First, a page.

After I got cleaned up, things aren't too bad. I have road rash on my ankle, knee, hip, hands and arm....but nothing too bad. The only questions are my ankle, which hit the pavement pretty hard and is swollen, and my hip which is also a bit puffy.

So, I am just going to roll with these punches and get back as soon as my body let's me. There is nothing else I can do now. I just hope that I got the back luck out of my system for the year and don't have any more close calls.

Be safe out there everyone and make sure that your helmet is fit correctly!

BB:)

Thursday, March 26, 2009

The Real Question Is.....

....how long would it take you to eat this jar of Peanut Butter???
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Here are the nutritional facts to help you think about it a little more. Yes, that is 6400calories of Peanut Butter goodness!!!
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Since the Challenge Wanaka Ironman race in January, I have decided to give up "added sugar" in my diet. This includes all sugars that aren't naturally occurring. The only exceptions are special occasions, or times when it doesn't fit well for others. That doesn't happen too often right now, so I have to have another way to replace those calories....
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The solution....PEANUT BUTTER...actually anything with fat in it.
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Anyway, the other day I was having my peanut butter and spoon (yes, that mens I was just spooning it down...doesn't everyone do that? :) and Curt asked me how long it would take me to finish the container to PB...I said "I don't know!?! How long do you think it will take me?" He said 6 days, so I decided to take the challenge. The one rule is that it cannot be the main ingredient in any meal....has to be eaten between meals.....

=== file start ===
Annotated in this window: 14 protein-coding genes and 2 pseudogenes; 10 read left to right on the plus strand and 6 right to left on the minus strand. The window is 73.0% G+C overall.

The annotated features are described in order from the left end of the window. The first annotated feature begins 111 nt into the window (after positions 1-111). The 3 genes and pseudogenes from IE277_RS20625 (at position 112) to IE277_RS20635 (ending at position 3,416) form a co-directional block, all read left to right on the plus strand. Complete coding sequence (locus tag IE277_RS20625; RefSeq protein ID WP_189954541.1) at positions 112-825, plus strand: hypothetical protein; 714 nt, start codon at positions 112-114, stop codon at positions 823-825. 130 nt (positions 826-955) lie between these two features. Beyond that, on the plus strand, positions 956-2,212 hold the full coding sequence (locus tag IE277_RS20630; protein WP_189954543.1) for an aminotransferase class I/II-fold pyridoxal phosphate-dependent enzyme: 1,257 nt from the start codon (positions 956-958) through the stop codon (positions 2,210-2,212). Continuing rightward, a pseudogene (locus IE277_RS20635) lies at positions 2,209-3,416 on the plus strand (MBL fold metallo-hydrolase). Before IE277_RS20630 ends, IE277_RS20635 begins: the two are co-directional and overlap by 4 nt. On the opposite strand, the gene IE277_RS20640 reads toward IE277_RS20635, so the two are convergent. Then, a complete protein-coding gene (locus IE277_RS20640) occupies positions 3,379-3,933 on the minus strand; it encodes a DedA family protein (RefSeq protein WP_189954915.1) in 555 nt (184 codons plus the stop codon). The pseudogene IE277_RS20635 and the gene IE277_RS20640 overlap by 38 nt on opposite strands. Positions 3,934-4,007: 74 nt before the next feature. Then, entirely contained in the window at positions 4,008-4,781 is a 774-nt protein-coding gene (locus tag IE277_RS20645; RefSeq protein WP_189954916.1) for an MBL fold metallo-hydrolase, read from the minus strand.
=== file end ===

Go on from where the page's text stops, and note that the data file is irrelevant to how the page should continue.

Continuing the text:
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So far I am on day 4 and I have about 2/3's of that container finished....I will keep you all updated on the progress....If this is successful, I will move up to the Sam's club size next week!
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I hope everyone is doing well otherwise, I have two weeks left out west before returning to Wisconsin and will toeing the line for the first time at the California Half Ironman a week from Saturday. I am feeling good, but really making an effort not to come into top form until June and September this year!
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Back to PB~
BB

Friday, March 20, 2009

Spring Is here....

It's the first day of spring and for many that live in colder climates, this is the time where the motivational switch is flipped. The smell of the ground that has been frozen for 6months, the pollen in the air from budding trees and flowers, the rain showers and the longer days all contribute to the feeling that warmer weather is ahead. For many people, who get the blues toward the end of winter, this is also a time where they start to feel happier.
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Some people have trained hard over the cold months, some people have skied, some people are are rehabbing from injuries and some people haven't done much. Regardless of where you are and what you have done, it is important for you to ease into things. It is very easy to get out the door and drill yourself every single day that the weather is nice. Most of the time, things go well for a week or two, but it soon back fires, with sickness, injury or becoming over-reached.
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Racing is still along way off in the midwest and northeast, so it is important to keep things in perspective. Spend a week just getting rolling again outdoors. Then spend another week with just one quality session on the bike and run. This will allow the body to adapt to the increased training load and avoid many potential problems.

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On this end, things are going great. I haven't been putting in a ton of hours here in Tucson, but am getting in some good quality sessions and am feeling strong. I may be a little under prepared for Cali 70.3 in a few weeks, but not by much. I am just enjoying the process of getting fit again, enjoying life and am excited for the season ahead.